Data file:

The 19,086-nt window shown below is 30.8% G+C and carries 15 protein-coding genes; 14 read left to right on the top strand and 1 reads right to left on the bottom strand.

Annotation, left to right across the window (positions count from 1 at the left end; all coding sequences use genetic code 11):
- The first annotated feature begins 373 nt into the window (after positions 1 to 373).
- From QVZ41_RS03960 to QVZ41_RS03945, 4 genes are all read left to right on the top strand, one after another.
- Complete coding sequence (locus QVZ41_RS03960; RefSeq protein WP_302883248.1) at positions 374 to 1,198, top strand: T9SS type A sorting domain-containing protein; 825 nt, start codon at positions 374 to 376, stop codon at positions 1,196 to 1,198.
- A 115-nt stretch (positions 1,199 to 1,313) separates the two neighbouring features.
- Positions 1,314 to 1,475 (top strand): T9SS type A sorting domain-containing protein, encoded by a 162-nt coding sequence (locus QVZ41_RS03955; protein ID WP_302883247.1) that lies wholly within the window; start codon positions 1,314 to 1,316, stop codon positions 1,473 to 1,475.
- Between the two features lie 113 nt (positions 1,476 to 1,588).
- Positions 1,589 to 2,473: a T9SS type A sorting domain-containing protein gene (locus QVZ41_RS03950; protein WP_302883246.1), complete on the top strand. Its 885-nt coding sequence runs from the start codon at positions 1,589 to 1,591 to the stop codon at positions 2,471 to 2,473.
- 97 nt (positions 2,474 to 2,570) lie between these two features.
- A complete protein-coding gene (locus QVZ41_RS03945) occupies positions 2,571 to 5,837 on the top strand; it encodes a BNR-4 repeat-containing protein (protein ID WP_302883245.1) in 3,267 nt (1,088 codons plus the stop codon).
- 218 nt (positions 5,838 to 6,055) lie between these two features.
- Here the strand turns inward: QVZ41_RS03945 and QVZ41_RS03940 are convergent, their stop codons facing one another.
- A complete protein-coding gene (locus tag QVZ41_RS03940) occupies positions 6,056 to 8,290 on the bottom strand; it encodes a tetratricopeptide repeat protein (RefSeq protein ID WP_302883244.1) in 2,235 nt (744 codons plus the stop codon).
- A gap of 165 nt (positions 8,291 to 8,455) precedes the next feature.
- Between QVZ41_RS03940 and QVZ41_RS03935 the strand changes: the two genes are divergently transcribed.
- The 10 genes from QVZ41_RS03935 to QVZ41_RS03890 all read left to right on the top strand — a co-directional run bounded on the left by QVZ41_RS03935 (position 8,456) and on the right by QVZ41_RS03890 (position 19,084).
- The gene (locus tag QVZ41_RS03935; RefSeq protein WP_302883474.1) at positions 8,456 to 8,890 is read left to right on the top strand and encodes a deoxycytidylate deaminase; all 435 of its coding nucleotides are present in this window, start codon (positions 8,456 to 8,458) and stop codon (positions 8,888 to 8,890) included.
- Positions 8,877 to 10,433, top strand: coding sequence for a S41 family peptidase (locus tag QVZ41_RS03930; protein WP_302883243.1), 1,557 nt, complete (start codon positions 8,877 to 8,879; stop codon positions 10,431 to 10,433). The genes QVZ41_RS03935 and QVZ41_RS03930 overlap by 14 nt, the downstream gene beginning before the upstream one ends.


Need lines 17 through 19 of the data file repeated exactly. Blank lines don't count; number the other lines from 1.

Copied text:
- The 10 genes from QVZ41_RS03935 to QVZ41_RS03890 all read left to right on the top strand — a co-directional run bounded on the left by QVZ41_RS03935 (position 8,456) and on the right by QVZ41_RS03890 (position 19,084).
- The gene (locus tag QVZ41_RS03935; RefSeq protein WP_302883474.1) at positions 8,456 to 8,890 is read left to right on the top strand and encodes a deoxycytidylate deaminase; all 435 of its coding nucleotides are present in this window, start codon (positions 8,456 to 8,458) and stop codon (positions 8,888 to 8,890) included.
- Positions 8,877 to 10,433, top strand: coding sequence for a S41 family peptidase (locus tag QVZ41_RS03930; protein WP_302883243.1), 1,557 nt, complete (start codon positions 8,877 to 8,879; stop codon positions 10,431 to 10,433). The genes QVZ41_RS03935 and QVZ41_RS03930 overlap by 14 nt, the downstream gene beginning before the upstream one ends.